AUSTIN, Texas—University of Texas at Austin student Sara Cecilia Galvan always has been interested in the way buildings were made — going all the way back to her “Lego days” as a child growing up in the West University area of Houston. She decided long ago that she wanted to be someone who could help make cities more livable.
Galvan recently received a $30,000 award that will help her realize these dreams and ambitions. The UTsenior was chosen from nearly 600 students nationwide to receive one of 61 Harry S. Truman Scholarships.
This is the third consecutive year in which a UT Austin student has won the award. Scholarship recipients are selected for their commitment to public service and leadership potential. Galvan, who is a Plan II Honors Program, architecture and Spanish major, is to use the monetary award to further her education in graduate school.
Galvan will participate in the University’s Honors Day Program April 15, which begins at 2 p.m. in Bass Concert Hall. More than 3,500 junior and senior undergraduates who have a grade point average of 3.5 or better will be honored. Galvan will be introduced and will be seated on the stage.
“Sara has got a great contribution to make to public life and to public service,” says Dr. Larry Carver, chairman of the UT Truman selection committee. “Sara is a leader. She sees that so many problems of our society, whether they be racial injustice or economic inequalities such as access to education, really have their setting and origin in our cities.
“And what she seeks to do is to bring her technical knowledge, along with a knowledge of people, to help fashion cities that serve our utilitarian needs — while being places of beauty, inspiration and joy,” says Carver. “She’s a winner. There’s just no question about it.”
In her application, Galvan wrote about her experience in St. Petersburg, Russia, in the summer of 1999. She discussed how the architecture and the infrastructure of the city changed the attitudes of the people who lived there. “Although the economic conditions were terrible and the political climate was full of greed and crime, people were able to alleviate their problems by being able to interact with each other in the context of the city,” she says.
Her focus on the way architecture impacts us as human beings stems from her youth. “When I was little I used to play with Legos. I’ve always been interested in the way buildings were made.”
Although she is originally from Houston, she lived in Crosby, Texas, for a while and commuted to attend school and piano lessons in Houston. “The toll that took on me affected me a lot. I think the development of suburbs in America is one of the most tragic problems affecting us and we don’t even know it. We’re now separated and insular.” She explains that this personal experience left her believing that she just wants “to be somebody who can help cities make themselves better.”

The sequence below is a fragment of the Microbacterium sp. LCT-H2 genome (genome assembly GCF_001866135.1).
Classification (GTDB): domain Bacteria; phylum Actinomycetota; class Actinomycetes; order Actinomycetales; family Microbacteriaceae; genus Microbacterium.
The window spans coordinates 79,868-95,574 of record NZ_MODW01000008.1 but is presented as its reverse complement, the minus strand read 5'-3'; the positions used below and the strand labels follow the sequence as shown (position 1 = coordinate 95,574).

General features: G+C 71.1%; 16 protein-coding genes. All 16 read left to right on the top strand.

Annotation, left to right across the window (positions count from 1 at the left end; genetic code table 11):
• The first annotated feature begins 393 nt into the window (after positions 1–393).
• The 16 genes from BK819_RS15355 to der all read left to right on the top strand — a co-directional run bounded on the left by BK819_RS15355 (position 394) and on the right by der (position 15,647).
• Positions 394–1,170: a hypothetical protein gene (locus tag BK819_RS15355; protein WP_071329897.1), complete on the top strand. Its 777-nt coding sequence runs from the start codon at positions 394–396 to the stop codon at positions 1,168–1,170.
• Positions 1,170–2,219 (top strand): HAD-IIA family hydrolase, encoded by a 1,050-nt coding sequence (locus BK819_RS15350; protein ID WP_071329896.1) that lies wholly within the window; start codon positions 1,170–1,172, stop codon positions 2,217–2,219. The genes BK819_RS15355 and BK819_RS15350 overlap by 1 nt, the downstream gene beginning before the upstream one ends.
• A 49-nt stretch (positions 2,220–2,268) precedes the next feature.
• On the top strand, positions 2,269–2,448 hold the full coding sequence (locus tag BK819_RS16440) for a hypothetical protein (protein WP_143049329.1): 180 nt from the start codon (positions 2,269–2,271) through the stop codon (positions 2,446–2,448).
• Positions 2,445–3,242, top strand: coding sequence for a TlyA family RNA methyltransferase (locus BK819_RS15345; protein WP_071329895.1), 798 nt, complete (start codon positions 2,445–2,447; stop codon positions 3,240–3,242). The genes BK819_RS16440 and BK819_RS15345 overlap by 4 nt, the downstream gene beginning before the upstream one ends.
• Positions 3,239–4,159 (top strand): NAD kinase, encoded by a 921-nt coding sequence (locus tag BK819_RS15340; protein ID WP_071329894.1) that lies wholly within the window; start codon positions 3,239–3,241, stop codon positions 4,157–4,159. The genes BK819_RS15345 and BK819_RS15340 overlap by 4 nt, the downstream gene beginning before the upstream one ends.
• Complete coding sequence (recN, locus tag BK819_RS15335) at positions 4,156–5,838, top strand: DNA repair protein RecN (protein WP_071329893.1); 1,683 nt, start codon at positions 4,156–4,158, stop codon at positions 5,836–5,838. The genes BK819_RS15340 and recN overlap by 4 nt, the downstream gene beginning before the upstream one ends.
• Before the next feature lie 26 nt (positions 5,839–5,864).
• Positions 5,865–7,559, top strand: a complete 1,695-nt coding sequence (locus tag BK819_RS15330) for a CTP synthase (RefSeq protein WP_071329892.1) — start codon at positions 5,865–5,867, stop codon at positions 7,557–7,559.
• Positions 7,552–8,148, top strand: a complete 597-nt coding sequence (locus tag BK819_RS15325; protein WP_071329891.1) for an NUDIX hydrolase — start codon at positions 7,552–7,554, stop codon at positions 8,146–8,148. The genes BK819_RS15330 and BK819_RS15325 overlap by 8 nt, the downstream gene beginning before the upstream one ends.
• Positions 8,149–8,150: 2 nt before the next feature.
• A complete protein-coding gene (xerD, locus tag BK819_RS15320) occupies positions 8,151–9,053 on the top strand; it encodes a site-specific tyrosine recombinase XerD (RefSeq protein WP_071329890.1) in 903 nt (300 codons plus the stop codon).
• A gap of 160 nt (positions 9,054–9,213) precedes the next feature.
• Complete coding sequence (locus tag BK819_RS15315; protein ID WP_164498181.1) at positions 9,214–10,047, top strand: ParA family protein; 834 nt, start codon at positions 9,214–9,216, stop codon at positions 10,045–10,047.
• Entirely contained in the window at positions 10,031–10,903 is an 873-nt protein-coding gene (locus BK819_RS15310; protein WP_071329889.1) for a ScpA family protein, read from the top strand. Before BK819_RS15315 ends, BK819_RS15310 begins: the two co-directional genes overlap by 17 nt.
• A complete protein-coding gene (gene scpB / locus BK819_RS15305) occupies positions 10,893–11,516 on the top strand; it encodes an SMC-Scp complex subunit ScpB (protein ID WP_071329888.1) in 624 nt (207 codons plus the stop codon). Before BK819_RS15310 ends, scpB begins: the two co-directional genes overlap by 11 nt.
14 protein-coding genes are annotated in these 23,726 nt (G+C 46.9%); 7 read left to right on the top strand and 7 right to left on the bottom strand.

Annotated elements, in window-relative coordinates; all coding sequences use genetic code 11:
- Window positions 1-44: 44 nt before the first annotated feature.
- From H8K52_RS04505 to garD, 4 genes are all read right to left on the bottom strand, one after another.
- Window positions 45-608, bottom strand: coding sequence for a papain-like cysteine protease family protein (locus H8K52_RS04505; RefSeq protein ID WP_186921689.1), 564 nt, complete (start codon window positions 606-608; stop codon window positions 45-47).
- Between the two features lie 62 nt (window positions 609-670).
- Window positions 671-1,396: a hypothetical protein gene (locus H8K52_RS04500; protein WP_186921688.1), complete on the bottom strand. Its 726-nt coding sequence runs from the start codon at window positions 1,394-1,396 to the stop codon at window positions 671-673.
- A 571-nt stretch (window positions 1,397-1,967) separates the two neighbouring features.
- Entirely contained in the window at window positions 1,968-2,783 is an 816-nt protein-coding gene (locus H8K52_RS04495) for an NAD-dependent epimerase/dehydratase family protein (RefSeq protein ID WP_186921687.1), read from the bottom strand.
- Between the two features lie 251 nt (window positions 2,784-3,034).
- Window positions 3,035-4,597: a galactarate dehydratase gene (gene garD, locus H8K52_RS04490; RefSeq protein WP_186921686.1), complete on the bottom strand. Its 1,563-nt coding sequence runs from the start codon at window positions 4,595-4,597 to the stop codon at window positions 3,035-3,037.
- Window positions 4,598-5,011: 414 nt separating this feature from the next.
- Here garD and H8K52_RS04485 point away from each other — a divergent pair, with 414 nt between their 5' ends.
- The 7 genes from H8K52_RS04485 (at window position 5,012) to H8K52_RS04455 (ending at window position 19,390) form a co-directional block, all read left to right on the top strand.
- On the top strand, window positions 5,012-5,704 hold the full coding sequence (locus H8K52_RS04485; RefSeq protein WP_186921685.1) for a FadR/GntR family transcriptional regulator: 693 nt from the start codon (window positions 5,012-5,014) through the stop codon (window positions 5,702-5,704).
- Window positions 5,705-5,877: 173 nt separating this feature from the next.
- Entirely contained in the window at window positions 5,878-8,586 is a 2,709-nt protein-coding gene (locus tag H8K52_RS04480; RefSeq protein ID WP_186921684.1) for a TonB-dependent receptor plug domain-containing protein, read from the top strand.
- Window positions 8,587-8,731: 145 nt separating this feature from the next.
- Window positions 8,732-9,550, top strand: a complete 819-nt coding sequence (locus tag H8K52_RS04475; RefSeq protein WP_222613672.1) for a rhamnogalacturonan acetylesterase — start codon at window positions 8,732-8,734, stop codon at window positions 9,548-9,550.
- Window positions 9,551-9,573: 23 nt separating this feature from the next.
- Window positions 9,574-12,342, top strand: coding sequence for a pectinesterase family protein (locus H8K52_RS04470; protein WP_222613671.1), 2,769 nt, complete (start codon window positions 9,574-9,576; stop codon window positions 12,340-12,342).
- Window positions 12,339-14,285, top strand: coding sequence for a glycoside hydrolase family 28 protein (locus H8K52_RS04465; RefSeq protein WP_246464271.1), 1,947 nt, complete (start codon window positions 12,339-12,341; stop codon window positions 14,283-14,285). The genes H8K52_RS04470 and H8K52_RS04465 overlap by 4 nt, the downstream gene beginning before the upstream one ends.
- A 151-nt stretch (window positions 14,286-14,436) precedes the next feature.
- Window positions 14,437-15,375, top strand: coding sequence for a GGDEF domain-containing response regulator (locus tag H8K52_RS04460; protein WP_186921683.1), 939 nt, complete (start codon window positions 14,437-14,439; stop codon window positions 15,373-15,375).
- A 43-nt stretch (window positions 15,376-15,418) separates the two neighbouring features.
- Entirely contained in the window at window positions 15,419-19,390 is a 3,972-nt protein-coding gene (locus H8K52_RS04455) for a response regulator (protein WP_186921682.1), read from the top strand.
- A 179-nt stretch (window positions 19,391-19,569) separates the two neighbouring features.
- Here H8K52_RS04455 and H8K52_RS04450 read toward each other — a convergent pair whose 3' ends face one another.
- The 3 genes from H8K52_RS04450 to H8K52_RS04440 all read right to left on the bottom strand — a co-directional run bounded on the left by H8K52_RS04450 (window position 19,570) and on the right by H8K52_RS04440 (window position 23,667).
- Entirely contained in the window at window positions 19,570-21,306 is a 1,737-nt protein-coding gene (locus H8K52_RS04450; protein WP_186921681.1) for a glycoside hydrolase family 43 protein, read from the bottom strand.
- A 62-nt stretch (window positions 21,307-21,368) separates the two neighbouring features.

“When I was younger, I used to work at my grandparents’ Mexican restaurant,” she says, adding that economic pressures forced them to close the restaurant down. Galvan was strongly affected by that experience. She says that’s when she knew what she wanted to do with her life. “I have to change this. That’s where the scholarship helps me do that and solidifies my dedication.”
In addition to her Russia trip, Galvan was in Korea in January of this year participating in an international design seminar examining Korean architecture. There she learned about ancient building methods and the current building explosion. This summer, she will travel to Bosnia on a reconstruction project through the UT Austin School of Architecture. “Most of the cities are totally destroyed. Maybe, we can help them with some architectural skills — and in that small way I can help make that community better.”
On the UT campus, Galvan has served on the faculty building advisery committee, which recommends campus building projects to the University president. Galvan also is the current chair of the Cabinet of College Councils and edits its newsletter. She has served as the president of the Architecture Planning and Student Council and edited the Plan II student’s association magazine.
Galvan is honored to be a Truman Scholar. “I feel very grateful that somebody has been able to listen to me and feel confident enough in me to give me such an honor,” she says. “I know there are many other people who are just as deserving, and I was very lucky. I really feel inspired to do something good with my life”
Galvan plans apply to graduate schools with strong programs in both law and urban planning. “There’s too often a mistrust between architects and planners,” she says. “I feel like — if I’m going to be able to change something — I have to be able to say that I have expertise in both fields.”
Note to Editors: Photographs of Galvan can be obtained by calling UT Office of Public Affairs photographer Marsha Miller at (512) 471-3151, or by e-mailing her at marsha.opa.wwh.utexas.edu
You also may find Galvan’s photograph on the OPA Website: /opa/news/00newsreleases/nr_200004/nr_truman2.html.